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From Court To Police Custody: Plight Of Young Investigative Reporter By Alfred Olufemi

Sun, 2020-01-19 17:05


 

Although I have read about victimisation of journalists and repressive attacks on press freedom, last week added to my first-hand experiences of the travails of journalists, particularly some of us who have decided to ply the dreaded route of investigative journalism.

It was hectic journeying to two states just to respond to invitations from two judicial institutions. One was to continue proceedings in a magistrate court in Kwara State and another was the invitation from the zonal headquarters of the police in Osogbo, Osun State, over reports written in 2018 and 2019 respectively.

Preamble

I had always expected these would come someday but I did not envisage that they would come this early. Kunle Ajibade’s life imprisonment sentence, Dapo Olorunyomi’s exile, the detention of Babafemi Ojudu without trial and many more are documented testimonials of the hazards that come with critical reporting.

I was about writing my final exams at the Obafemi Awolowo University when I received my first summon by the police in 2019. It was owing to a critical report detailing how the smoking of Indian hemp was permitted in the premises of a rice factory, a subsidiary of HillCrest Agro-allied Industry owned by Sarah Alade, a former CBN chief and an Economic Adviser to President Muhammadu Buhari. The story was published on NewsDigest, a news platform I once wrote for as a student journalist, in 2018.

I responded to the summon after consulting Alhaji Yushau Shuaib, owner of Image Merchant Promotions, Idris Akinbajo, my editor at Premium Times, and some other distinguished colleagues. I was quizzed by the police and after I refused to disclose some vital sources, myself and Gidado Yushau, the young editor, were billed for arraignment the following week. I stood by the story as the author and Gidado Shuaib, NewsDigest editor, also vouched for the credibility of the story.

It was a case of defamation of character, which I vehemently denied during the first court appearance last year. Since the case is already with a competent court of law, I would not like to speak more about the proceedings and some of my reservations.

Monday experience

However, the second appearance, which was on Monday, January 13, 2020, came with a twist. Since we are already undergoing a criminal prosecution in the magistrate court, we had expected that the complainant would await the verdict of the court but no! The company had filed another lawsuit at the Kwara State High Court, requesting for N500m damages amongst other things.

Gidado, who received the writ of summon as a co-defendant adjusted his cap upon the sight of the demands of the company. Of course, it was mouth-gaping but I was not too surprised trusting some of our evidences and logical arguments. Meanwhile, on a lighter note, I do not think I can raise N200,000 from my personal savings at that moment let alone N1m. I smiled moving to the dock with mustered courage.

While facing the magistrate, thoughts of how I started writing in 2017 as a 200-level student in the university ran across my mind, I could recall the threats, impacts and accolades that some of my reports have earned me and the masses.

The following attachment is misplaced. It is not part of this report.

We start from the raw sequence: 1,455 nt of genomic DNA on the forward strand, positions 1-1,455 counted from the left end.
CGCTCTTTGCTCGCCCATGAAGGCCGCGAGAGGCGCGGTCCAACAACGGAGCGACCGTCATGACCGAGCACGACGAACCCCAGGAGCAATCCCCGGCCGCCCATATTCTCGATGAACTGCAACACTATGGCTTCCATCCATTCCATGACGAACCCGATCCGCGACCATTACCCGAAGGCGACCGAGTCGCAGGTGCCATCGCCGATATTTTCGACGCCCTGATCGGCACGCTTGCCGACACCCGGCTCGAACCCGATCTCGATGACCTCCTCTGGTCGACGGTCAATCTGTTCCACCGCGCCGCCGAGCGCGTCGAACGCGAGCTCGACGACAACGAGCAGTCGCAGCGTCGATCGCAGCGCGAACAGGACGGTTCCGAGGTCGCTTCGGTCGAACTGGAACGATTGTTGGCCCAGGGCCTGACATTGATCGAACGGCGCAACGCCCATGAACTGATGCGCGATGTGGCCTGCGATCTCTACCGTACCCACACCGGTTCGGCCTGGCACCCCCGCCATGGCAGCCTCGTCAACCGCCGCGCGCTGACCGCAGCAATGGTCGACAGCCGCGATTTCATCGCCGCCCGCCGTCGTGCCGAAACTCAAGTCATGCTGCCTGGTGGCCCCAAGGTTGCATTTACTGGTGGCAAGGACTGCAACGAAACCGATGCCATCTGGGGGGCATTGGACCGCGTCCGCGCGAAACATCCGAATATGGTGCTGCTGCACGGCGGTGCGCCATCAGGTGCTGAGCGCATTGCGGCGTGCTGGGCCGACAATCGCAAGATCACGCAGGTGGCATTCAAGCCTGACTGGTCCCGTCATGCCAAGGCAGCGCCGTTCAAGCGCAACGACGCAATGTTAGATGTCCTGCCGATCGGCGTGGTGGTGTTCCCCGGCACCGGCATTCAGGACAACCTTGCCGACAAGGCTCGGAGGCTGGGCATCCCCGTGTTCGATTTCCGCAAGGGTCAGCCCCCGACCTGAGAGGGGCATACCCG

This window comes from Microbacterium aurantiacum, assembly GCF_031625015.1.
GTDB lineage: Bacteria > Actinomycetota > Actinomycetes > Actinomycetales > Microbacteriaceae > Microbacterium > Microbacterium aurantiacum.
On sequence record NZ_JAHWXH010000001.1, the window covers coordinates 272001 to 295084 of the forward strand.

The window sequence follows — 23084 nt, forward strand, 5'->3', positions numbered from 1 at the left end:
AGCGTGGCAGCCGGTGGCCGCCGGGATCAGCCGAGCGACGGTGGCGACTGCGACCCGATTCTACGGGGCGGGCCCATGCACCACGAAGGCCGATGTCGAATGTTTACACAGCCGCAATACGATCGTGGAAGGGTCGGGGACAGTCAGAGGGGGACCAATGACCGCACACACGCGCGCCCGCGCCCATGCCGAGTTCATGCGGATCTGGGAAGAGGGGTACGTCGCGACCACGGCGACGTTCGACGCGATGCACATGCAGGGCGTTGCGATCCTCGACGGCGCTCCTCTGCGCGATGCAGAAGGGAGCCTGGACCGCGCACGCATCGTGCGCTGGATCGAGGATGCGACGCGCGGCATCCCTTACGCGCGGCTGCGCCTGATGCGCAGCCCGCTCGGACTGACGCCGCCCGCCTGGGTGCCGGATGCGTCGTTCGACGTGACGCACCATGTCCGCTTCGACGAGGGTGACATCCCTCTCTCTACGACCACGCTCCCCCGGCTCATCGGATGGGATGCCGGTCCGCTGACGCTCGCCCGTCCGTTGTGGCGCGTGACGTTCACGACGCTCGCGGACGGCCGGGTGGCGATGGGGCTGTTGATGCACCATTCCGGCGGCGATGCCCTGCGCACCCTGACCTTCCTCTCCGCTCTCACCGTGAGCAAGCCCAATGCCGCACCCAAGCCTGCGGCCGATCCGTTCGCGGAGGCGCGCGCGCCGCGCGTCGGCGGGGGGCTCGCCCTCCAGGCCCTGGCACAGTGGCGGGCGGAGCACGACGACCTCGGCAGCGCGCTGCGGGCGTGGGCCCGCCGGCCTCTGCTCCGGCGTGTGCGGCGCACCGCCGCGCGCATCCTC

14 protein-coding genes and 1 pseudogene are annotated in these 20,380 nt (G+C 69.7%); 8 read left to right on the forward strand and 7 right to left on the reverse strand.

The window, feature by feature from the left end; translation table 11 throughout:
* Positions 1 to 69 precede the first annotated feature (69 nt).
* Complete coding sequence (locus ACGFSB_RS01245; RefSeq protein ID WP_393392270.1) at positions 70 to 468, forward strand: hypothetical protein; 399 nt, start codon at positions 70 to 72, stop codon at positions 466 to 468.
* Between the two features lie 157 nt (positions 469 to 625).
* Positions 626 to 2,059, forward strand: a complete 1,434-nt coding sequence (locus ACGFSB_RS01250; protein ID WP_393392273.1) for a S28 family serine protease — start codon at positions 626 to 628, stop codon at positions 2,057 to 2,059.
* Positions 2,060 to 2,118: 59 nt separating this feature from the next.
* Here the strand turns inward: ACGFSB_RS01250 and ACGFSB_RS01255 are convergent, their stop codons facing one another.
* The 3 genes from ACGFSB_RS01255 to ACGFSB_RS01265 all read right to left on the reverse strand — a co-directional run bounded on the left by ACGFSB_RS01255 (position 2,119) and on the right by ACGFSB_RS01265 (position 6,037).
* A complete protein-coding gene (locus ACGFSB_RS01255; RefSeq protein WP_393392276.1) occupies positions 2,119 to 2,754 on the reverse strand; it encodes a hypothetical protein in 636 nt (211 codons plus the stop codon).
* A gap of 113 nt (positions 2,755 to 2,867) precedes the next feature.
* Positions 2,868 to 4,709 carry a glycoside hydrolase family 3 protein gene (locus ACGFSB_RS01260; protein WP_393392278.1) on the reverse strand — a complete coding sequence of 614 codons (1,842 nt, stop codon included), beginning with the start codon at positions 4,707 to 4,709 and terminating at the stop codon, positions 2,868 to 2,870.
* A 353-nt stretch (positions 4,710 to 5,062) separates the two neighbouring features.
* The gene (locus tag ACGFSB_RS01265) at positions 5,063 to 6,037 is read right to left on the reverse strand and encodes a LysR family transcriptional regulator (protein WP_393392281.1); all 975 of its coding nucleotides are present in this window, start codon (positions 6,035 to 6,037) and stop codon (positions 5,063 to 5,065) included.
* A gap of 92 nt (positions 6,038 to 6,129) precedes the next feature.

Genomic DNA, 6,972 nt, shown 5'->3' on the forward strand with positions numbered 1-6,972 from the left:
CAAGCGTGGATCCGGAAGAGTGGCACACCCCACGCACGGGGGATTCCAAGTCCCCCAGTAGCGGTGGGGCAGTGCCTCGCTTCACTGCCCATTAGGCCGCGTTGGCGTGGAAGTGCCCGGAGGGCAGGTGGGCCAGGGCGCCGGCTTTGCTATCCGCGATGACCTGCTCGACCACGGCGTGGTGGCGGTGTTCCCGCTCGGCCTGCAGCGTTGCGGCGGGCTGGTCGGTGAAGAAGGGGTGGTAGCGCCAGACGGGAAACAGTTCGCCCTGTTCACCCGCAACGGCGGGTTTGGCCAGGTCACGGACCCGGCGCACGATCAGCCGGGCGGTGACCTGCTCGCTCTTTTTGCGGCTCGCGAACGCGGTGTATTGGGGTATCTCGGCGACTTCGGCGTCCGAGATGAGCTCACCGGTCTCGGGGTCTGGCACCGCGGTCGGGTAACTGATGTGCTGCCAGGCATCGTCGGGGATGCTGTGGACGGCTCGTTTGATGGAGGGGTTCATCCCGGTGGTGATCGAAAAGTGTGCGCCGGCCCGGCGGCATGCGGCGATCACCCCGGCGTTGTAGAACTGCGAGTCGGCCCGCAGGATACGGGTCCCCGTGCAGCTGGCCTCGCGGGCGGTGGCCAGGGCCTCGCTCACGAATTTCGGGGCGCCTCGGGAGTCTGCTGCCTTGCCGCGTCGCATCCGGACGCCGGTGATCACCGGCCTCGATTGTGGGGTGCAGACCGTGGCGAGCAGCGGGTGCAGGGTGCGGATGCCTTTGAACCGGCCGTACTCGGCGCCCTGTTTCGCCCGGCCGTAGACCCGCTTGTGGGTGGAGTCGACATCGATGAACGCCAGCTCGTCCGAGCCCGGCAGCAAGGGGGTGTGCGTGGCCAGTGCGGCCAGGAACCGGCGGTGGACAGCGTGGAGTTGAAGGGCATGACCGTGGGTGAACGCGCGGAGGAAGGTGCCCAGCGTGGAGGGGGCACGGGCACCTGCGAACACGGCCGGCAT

“We are bringing our witnesses next sitting,” the prosecutor said, informing the court after a failed attempt to provide the witnesses that Monday. Without much ado, the next date of adjournment was fixed but I could not help but to glance through the writ of summon intermittently, the lengthy pages are enough to make any young journalist back out of the struggle. Alas! For me, not anytime soon.

With a good friend and colleague of mine, Adejumo Kabir, we laughed over some events in the courtroom and reflected on some national issues, essentially the Amotekun kerfuffle. It was in high spirit that we left the court premises after some discussions with our legal team ready to fire back with a detailed response to the writ of summon.

What next? Amala joint. The dose of Amala was to prepare us for another journey to the zonal headquarters of the police the following day.

A Tuesday for the police

The appearance in the zonal headquarters of the police in Osogbo, Osun State, was sequel to a 2019 report exclusively published by Premium Times. It was about one Abdulrahman Habeebulah who admitted to have slept with a 16-year-old girl. He claimed to have married the teenager but my interviews and investigations proved otherwise.

The paper also reported how the cleric apologised to the victim’s family and the controversies that led to a settlement out of court. None of the updates, from the beginning to the out-of-court settlement, went without being reported. In fact, when he was rearrested by police in November 2019, this paper updated the public.

Nonetheless, in December 2019, five months after the report, I got a call from one Sergeant Adisa, a police officer in the zonal headquarters. I initially doubted the credibility of the call because all he provided was “there is a petition against you sir and we need you to appear in our office.” The caller could not answer the question of who wrote the petition and the content of the allegations.

I had written so many controversial reports that the aggrieved party may have loved to petition me. So, I needed a background information of the petition for me to know the right documents and materials to go along with. Sergeant Adisa promised to call back but did not.

The next I heard was on January 8. The family of the victim contacted me through the uncle of the victim, Muyideen Oloyede, that morning. I was told that the police had claimed that I did not respond to the calls and as such written the Vice Chancellor of my Alma Mata.